Many smart-city solutions promise new levels of efficiency and sustainability. But one of the key issues around any smart-city project is data governance: who controls the vast quantity of so-called “digital exhaust” you’ll produce as you live your daily life? Whether it’s your travel patterns, purchasing preferences or even your home’s utility usage, minute details of your life will be tracked and monitored by sensors, apps and platforms. What is the best way to manage and protect that information?
One model to help protect privacy is a civic data trust. “The idea of trusts as a way to store something of value has been around for centuries, but traditionally applied to real estate or financial assets,” says Alex Ryan, senior vice president of partner solutions at MaRS, who has written extensively on how the model can be applied to smart cities. “The concept of applying it to data governance is much more recent.”
Essentially, a data trust is an independent third party (i.e., not government or private industry) managing collection and use of smart-city data. The idea is to ensure the data is properly managed from a privacy standpoint, and isn’t monopolized.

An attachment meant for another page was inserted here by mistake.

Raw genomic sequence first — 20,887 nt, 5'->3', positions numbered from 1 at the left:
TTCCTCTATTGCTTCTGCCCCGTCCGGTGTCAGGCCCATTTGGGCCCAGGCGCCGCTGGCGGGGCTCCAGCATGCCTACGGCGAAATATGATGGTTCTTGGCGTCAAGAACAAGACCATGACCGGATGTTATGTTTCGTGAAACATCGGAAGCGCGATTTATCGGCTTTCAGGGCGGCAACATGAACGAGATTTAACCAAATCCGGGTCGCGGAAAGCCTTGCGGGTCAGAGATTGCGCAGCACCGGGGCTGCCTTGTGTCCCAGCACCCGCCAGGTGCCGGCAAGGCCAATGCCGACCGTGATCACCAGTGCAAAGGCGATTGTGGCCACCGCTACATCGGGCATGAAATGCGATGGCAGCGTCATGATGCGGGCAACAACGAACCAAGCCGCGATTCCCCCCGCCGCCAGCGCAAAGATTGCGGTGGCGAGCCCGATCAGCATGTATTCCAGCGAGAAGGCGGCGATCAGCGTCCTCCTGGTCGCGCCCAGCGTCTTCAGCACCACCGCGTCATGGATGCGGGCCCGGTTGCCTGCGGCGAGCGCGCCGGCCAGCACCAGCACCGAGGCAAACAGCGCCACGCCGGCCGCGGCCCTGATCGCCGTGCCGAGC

In 2018, Sidewalk Labs had proposed using one in its development of the Quayside in Toronto. The idea was that a not-for-profit board, comprising citizens, politicians and tech-industry representatives, would take on the role. Key to the whole enterprise, says Ryan, “is to enable open data sharing and access to that data for new entrants, not just big tech companies.” In other words, the data would be accessible to startups and tech behemoths alike.
Sidewalk Labs’ data trust plan was withdrawn last year in the face of criticism that it lacked proper oversight, and could conflict with existing privacy legislation — and then, of course, the entire Quayside project was cancelled this spring. But the idea may yet resurface in future smart-city discussions, alongside related data-governance models in use around the world.
In Barcelona, a “data lake” called CityOS sees smart-city data pooled into a central repository, to which access is managed by the city. In Estonia, the country’s X-Road system is a decentralized system that connects the country’s “smart government” agencies through a secure data exchange, allowing instant data transfer and high security. Members of the public can control who can see their encrypted data, on everything from health care to taxation to traffic tickets.
“Data trusts can play a role in ensuring governments guarantee that data required for public services isn’t captured by commercial interests or held hostage for shareholder value,” wrote Toronto-based open-government and privacy advocate Bianca Wylie. But, she cautioned, they need to be strengthened by force of law and defined and designed by citizens, not only private-sector players. And they don’t “inherently create good governance or solve the very real questions about the best business model for public interest data stewardship. They are one piece of a larger governance puzzle, one that necessarily includes laws, policies, standards, rights and much more.”